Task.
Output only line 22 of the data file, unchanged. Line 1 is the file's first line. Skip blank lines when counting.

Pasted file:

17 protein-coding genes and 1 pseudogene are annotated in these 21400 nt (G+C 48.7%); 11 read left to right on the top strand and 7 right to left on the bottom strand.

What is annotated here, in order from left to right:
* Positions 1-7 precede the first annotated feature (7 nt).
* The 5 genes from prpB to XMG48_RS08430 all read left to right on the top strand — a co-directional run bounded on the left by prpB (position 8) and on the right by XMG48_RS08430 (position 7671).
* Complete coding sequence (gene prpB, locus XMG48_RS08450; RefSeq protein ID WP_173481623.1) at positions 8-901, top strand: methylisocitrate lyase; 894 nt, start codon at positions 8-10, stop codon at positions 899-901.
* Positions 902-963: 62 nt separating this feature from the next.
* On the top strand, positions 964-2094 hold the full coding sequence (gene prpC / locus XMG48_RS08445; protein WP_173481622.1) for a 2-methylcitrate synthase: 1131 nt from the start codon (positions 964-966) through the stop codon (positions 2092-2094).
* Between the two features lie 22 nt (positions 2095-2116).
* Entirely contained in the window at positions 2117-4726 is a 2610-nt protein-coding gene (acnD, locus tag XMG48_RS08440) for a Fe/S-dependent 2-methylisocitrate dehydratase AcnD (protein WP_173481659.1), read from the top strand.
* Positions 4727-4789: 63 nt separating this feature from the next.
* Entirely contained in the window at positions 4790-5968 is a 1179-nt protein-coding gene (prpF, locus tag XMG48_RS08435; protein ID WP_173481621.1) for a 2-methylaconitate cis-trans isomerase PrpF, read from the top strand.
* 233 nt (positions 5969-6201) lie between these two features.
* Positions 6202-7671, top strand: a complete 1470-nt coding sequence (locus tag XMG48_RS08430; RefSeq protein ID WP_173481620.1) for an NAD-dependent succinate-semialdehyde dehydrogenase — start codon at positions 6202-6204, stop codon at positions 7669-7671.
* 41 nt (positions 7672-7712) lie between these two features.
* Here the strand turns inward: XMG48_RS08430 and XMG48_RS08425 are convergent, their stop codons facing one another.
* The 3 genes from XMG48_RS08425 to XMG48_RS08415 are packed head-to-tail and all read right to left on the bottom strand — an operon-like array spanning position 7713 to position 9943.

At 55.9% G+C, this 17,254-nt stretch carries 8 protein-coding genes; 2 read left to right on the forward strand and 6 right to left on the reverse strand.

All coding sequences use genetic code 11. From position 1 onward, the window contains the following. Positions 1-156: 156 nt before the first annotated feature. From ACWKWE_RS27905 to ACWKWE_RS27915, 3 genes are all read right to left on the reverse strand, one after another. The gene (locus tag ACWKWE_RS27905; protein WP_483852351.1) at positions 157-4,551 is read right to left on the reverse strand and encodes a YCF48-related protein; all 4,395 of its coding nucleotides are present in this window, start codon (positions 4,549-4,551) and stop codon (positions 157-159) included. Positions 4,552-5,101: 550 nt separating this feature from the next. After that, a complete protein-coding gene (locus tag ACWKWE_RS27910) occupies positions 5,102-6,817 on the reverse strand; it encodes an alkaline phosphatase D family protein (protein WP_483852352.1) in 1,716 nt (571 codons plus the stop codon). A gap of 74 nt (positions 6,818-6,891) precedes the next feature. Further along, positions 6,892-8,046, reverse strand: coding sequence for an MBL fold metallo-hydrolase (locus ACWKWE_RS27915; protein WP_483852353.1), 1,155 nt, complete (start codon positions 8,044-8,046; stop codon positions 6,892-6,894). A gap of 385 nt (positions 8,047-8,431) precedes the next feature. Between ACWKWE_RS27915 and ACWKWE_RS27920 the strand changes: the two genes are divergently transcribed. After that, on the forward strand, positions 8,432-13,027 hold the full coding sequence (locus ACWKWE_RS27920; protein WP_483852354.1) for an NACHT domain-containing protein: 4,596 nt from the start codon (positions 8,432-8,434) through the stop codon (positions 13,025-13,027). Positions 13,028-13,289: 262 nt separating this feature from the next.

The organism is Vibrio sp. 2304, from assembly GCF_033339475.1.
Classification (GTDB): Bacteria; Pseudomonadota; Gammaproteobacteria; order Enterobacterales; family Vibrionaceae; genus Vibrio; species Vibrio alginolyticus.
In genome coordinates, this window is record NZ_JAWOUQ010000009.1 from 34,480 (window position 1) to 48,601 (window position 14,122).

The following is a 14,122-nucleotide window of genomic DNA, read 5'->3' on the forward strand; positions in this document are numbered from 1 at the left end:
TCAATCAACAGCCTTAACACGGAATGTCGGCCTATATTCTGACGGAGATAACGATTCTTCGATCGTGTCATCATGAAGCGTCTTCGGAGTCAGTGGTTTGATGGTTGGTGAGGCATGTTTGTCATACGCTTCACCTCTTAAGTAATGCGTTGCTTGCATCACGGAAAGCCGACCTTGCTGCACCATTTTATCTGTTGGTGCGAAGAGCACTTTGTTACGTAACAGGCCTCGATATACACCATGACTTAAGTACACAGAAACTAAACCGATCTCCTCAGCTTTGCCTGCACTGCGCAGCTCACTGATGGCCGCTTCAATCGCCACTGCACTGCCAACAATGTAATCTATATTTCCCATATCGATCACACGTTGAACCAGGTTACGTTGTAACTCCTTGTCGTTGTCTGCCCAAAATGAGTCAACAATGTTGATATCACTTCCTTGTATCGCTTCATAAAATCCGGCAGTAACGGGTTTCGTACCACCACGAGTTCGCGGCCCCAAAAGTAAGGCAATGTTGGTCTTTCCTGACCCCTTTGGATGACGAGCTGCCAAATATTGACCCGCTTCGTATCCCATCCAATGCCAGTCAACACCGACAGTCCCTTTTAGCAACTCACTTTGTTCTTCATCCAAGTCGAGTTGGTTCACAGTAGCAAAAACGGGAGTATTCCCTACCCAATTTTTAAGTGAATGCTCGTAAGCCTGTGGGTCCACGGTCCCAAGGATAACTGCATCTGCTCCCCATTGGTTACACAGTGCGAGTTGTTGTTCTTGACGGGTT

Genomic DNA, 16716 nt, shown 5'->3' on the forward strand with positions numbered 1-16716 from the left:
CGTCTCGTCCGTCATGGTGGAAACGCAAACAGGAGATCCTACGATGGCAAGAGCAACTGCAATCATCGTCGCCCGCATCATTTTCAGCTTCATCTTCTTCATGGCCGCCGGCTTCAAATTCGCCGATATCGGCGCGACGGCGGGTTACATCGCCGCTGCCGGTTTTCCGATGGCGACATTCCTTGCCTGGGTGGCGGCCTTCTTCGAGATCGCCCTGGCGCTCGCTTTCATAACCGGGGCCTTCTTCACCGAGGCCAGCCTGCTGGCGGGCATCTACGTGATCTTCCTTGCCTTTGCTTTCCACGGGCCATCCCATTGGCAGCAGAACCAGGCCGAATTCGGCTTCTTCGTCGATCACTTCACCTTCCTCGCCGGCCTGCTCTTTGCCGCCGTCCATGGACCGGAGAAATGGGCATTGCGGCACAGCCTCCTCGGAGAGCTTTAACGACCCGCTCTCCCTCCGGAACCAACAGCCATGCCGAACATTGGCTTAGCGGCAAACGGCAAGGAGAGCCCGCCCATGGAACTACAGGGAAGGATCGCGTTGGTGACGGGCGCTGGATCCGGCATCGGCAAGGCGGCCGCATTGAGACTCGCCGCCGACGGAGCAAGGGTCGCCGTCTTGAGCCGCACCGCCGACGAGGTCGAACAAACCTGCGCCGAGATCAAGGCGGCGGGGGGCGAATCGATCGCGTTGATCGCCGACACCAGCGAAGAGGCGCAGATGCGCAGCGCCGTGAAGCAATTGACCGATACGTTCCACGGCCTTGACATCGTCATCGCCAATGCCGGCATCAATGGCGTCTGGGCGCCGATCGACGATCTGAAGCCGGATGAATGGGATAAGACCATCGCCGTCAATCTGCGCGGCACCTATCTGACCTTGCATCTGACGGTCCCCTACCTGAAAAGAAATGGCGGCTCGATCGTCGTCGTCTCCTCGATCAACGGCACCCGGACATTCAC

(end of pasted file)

The following is a 14,122-nucleotide window of genomic DNA, read 5'->3' on the forward strand; positions in this document are numbered from 1 at the left end: